October 3, 2016: Nature Reviews. Genetics
Surya Gayet, Leendert van Maanen, Micha Heilbron, Chris L E Paffen, Stefan Van der Stigchel
The content of visual working memory (VWM) affects the processing of concurrent visual input. Recently, it has been demonstrated that stimuli are released from interocular suppression faster when they match rather than mismatch a color that is memorized for subsequent recall. In order to investigate the nature of the interaction between visual representations elicited by VWM and visual representations elicited by retinal input, we modeled the perceptual processes leading up to this difference in suppression durations...
September 1, 2016: Journal of Vision
Hanlin Tang, Jed Singer, Matias J Ison, Gnel Pivazyan, Melissa Romaine, Rosa Frias, Elizabeth Meller, Adrianna Boulin, James Carroll, Victoria Perron, Sarah Dowcett, Marlise Arellano, Gabriel Kreiman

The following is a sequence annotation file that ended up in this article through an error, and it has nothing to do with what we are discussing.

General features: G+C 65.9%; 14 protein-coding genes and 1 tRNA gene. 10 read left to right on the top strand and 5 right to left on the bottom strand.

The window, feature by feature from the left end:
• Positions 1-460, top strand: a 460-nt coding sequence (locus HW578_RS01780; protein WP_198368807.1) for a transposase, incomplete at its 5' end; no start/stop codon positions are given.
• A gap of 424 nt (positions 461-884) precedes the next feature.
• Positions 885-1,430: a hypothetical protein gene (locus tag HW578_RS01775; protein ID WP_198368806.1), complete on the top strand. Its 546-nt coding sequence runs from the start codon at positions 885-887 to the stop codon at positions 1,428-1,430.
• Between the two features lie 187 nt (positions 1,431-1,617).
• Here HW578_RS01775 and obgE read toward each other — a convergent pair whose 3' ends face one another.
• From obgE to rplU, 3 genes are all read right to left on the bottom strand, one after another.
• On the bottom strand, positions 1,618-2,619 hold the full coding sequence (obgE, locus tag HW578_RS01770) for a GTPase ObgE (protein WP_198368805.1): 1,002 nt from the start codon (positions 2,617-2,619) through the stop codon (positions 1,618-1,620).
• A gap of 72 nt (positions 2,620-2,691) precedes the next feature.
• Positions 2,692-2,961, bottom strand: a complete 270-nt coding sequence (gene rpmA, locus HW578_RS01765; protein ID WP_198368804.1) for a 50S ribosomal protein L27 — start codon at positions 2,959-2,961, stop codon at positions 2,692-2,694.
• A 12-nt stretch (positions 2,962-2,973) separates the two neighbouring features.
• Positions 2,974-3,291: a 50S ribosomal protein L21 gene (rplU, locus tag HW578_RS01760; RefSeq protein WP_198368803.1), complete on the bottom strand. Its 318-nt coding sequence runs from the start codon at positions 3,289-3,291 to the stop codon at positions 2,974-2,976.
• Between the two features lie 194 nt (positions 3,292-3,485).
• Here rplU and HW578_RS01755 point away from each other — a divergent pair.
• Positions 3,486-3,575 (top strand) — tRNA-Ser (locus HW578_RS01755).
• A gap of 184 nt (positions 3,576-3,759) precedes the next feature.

Episodic memories are long lasting and full of detail, yet imperfect and malleable. We quantitatively evaluated recollection of short audiovisual segments from movies as a proxy to real-life memory formation in 161 subjects at 15 minutes up to a year after encoding. Memories were reproducible within and across individuals, showed the typical decay with time elapsed between encoding and testing, were fallible yet accurate, and were insensitive to low-level stimulus manipulations but sensitive to high-level stimulus properties...
September 30, 2016: Scientific Reports
Jordan W Suchow, Daryl Fougnie, George A Alvarez